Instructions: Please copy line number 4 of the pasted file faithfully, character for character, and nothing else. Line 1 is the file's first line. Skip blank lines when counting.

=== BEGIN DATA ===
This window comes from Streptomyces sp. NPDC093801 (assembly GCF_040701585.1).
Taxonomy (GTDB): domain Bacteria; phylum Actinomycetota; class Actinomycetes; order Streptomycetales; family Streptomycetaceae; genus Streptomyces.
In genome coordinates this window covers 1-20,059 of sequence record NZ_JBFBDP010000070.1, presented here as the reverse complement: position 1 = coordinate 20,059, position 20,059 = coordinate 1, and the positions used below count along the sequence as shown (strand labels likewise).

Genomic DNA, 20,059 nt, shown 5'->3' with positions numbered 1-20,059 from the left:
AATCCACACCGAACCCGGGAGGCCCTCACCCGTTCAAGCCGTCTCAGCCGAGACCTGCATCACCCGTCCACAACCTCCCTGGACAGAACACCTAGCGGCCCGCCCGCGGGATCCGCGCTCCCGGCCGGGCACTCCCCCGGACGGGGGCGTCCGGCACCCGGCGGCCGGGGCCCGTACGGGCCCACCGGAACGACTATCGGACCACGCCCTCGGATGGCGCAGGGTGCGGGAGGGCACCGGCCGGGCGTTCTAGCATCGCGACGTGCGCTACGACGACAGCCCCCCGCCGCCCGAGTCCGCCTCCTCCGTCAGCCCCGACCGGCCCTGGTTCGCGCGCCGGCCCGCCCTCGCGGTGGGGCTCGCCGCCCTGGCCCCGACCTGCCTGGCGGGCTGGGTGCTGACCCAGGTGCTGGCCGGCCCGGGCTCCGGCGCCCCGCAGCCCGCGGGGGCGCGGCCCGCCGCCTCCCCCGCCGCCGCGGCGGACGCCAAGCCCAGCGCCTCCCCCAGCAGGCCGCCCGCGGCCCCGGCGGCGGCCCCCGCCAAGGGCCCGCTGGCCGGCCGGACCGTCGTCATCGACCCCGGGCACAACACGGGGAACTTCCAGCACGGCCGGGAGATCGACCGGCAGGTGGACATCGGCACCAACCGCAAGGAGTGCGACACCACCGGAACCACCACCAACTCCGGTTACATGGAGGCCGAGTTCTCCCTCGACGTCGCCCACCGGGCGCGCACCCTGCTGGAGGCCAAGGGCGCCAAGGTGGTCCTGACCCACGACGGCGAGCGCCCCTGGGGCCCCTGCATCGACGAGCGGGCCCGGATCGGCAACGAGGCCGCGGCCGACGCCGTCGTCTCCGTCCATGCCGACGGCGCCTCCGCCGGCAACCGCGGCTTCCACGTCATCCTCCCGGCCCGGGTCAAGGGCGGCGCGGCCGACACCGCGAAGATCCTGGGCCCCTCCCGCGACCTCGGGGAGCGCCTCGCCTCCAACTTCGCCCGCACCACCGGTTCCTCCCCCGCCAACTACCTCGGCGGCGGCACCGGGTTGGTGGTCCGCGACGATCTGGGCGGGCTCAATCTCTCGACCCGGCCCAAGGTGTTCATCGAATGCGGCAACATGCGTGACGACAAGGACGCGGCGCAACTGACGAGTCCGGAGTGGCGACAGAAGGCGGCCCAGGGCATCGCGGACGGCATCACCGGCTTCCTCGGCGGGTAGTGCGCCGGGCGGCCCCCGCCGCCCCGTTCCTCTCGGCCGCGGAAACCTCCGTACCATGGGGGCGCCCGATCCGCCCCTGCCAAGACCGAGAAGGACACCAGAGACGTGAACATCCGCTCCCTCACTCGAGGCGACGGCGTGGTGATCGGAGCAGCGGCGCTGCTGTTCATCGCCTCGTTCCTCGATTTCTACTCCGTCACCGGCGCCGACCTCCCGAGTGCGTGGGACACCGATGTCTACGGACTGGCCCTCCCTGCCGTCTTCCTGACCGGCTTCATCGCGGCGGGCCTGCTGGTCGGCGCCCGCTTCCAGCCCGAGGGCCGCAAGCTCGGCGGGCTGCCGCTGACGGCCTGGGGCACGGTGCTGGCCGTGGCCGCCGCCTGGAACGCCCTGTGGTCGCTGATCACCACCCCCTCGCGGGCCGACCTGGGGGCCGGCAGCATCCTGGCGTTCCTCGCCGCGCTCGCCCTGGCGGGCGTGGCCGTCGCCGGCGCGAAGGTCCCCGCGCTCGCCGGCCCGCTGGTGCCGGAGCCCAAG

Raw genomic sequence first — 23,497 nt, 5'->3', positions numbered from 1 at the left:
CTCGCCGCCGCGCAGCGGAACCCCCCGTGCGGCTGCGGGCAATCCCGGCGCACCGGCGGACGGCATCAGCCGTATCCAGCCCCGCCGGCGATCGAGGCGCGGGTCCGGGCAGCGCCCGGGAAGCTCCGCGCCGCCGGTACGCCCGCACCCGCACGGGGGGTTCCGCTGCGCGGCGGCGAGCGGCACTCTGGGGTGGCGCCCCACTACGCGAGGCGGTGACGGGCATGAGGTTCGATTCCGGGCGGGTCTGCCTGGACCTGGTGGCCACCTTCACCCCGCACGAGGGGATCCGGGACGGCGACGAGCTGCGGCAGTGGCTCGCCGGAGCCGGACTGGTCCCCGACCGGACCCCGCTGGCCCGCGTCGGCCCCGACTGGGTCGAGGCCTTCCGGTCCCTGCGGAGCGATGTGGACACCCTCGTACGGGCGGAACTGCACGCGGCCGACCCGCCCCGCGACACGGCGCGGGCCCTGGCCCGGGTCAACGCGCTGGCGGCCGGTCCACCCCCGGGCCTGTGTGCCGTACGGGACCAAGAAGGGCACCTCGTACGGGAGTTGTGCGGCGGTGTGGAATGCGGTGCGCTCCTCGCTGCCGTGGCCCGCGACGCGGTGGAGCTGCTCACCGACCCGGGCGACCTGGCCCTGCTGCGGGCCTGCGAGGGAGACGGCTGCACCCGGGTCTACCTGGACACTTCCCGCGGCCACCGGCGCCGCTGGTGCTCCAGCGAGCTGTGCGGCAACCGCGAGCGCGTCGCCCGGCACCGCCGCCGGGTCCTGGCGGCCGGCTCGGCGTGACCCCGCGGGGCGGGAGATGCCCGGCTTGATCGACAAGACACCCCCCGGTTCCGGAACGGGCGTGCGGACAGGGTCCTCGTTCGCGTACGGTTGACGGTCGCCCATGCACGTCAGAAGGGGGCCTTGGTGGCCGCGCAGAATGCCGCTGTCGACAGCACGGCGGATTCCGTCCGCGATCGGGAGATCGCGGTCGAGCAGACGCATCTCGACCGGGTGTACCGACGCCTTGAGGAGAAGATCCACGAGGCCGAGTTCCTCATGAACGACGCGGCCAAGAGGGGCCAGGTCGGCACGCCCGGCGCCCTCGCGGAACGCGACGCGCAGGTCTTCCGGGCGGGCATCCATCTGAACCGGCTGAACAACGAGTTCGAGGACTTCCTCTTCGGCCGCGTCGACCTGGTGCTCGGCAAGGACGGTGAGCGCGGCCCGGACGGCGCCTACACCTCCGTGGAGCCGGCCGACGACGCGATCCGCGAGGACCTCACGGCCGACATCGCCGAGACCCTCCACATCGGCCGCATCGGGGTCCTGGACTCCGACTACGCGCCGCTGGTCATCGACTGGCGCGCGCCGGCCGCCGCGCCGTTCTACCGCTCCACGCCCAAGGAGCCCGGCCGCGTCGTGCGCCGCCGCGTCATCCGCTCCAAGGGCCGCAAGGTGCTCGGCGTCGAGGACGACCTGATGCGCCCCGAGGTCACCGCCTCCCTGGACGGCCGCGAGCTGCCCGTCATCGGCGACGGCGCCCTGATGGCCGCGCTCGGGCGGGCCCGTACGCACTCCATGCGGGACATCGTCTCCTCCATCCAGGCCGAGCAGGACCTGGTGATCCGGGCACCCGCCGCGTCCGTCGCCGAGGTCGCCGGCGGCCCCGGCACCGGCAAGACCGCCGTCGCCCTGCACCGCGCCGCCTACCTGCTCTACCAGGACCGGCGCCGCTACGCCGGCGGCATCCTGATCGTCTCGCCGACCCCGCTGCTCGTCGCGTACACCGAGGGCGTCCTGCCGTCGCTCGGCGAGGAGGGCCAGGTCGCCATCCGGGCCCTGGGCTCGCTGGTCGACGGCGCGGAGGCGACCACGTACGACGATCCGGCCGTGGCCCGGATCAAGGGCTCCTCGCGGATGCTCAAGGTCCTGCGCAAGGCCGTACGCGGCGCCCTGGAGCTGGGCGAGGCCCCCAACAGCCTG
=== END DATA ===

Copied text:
Genomic DNA, 20,059 nt, shown 5'->3' with positions numbered 1-20,059 from the left: